Why militants are bringing the region to its knees
THE speed with which Islamist militants have notched up a series of victories in northern Iraq represents a dramatic surge in the fortunes of an organisation that until recently was a little-known al-Qa'ida offshoot.
Less than a year ago the Islamic State of Iraq and al-Sham (Isis) was best known for its activities in neighbouring Syria, where its fighters are involved in the offensive to overthrow the regime of President Bashar al-Assad.
There, the group quickly became notorious for violence so extreme that it was disavowed by other Islamist groups.
But, far from being chastened by its experiences in Syria, Isis continued to expand its presence in Iraq. It had already been able to gain a strong foothold in Anbar province and in June it burst out to launch an all-out assault across northern Iraq, the forces of Nouri al-Maliki, the prime minister, largely melting away without resistance.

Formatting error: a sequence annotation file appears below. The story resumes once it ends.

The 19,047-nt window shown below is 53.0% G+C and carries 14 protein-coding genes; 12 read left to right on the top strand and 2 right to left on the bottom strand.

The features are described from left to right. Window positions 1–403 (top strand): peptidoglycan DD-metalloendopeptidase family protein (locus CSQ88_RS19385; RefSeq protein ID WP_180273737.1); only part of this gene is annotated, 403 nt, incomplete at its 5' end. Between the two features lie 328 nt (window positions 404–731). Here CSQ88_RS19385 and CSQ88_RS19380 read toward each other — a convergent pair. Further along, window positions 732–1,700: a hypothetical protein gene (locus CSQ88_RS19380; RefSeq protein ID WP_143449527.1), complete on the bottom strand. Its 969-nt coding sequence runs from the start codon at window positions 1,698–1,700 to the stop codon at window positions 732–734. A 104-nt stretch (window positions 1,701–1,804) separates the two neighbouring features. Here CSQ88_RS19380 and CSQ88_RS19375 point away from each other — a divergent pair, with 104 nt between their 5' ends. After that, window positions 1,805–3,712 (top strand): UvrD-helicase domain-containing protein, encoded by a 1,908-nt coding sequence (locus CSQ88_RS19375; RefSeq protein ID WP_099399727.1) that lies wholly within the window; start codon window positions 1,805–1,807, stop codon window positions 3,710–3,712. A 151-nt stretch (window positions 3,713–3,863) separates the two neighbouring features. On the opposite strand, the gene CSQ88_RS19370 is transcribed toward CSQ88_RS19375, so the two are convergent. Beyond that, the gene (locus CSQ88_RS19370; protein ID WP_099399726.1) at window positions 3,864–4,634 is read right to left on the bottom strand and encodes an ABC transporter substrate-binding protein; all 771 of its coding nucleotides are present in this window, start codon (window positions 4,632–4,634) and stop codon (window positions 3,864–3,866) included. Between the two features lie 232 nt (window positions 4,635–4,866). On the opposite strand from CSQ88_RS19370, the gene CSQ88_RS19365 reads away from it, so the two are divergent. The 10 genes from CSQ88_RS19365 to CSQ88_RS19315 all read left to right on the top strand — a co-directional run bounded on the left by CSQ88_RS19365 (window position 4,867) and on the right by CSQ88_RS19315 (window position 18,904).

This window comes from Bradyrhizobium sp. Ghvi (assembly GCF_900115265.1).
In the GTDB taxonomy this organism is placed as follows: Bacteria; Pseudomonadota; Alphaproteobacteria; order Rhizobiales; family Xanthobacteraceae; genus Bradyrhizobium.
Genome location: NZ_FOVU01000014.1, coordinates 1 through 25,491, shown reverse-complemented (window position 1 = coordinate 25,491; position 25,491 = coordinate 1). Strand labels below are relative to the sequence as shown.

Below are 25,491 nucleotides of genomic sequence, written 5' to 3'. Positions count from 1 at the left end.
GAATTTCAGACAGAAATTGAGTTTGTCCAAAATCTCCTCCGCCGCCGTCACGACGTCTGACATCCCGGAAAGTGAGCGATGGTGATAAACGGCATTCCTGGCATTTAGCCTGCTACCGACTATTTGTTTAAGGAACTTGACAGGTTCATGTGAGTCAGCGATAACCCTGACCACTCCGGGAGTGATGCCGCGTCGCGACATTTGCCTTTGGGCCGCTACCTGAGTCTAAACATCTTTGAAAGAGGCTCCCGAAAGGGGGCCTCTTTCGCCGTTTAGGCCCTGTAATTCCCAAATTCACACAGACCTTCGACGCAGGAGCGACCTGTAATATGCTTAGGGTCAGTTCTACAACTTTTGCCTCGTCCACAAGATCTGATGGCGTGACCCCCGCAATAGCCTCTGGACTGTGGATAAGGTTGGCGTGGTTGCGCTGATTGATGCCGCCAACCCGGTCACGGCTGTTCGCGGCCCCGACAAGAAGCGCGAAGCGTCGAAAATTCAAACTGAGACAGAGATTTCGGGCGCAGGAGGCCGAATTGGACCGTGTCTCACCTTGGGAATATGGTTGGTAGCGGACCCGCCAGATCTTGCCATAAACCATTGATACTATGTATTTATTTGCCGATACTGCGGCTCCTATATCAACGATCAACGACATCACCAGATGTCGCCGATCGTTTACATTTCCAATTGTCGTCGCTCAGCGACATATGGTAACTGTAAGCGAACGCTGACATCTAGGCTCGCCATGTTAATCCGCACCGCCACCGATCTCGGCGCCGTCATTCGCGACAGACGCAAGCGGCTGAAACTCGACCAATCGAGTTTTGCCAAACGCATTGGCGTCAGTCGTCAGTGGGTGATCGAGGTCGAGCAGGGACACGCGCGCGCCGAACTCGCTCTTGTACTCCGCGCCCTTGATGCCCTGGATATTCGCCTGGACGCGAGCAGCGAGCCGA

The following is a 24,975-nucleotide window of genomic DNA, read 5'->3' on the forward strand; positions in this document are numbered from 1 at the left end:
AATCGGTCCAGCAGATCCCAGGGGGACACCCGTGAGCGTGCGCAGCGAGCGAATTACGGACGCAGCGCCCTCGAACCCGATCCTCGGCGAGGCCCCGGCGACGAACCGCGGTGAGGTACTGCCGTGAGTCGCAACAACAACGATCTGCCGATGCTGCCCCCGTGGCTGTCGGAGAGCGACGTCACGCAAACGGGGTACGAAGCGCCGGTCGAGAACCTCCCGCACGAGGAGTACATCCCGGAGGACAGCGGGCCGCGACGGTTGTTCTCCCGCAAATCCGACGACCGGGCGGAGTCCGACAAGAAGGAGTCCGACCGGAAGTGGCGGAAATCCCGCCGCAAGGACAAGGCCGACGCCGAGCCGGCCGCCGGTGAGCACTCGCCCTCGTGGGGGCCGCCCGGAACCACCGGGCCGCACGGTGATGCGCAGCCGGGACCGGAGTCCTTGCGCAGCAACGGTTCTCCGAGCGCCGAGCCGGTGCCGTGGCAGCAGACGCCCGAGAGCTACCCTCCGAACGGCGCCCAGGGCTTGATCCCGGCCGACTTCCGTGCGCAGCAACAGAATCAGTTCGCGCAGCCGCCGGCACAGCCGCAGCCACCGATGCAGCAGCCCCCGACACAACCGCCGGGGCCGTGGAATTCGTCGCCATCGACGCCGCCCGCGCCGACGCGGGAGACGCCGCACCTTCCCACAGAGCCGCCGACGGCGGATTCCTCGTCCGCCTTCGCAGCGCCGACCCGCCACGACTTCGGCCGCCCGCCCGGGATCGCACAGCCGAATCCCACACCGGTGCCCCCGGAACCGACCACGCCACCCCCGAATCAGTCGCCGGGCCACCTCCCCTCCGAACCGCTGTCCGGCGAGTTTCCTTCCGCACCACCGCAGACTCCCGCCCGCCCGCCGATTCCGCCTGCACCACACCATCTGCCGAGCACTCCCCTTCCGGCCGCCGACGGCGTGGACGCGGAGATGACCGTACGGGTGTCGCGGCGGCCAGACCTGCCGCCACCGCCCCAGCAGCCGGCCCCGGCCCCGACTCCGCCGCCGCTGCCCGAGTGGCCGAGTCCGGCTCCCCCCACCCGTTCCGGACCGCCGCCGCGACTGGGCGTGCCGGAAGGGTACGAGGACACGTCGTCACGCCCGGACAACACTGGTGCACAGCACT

In a string of stunning victories Isis captured large swathes of territory, including the oil-rich city of Mosul and a number of oilfields, also commandeering millions of dollars worth of US military hardware abandoned by retreating Iraqi forces.
The group became exceedingly rich in the process and enjoys a steady flow of income from oil wells in Syria and Iraq. Consequently Isis has been able to implement one of its long-standing goals, the creation of their own state in the form of an Islamic Caliphate.
Having consolidated its hold on Mosul, it has now turned its sights on the surrounding Kurdish enclaves.
Two important factors account for the group's dramatic successes.
The first is the support they have received from their co-religionist tribal Sunni leaders in Iraq, who regard it as a useful means of putting pressure on the al-Maliki government. The other has been the woeful performance of the Iraqi armed forces who have invariably fled rather than confront Isis.
The US has now decided to intervene in a limited capacity rather than allow Iraq to collapse into complete anarchy.
The question now is whether that will be enough. (Daily Telegraph, London)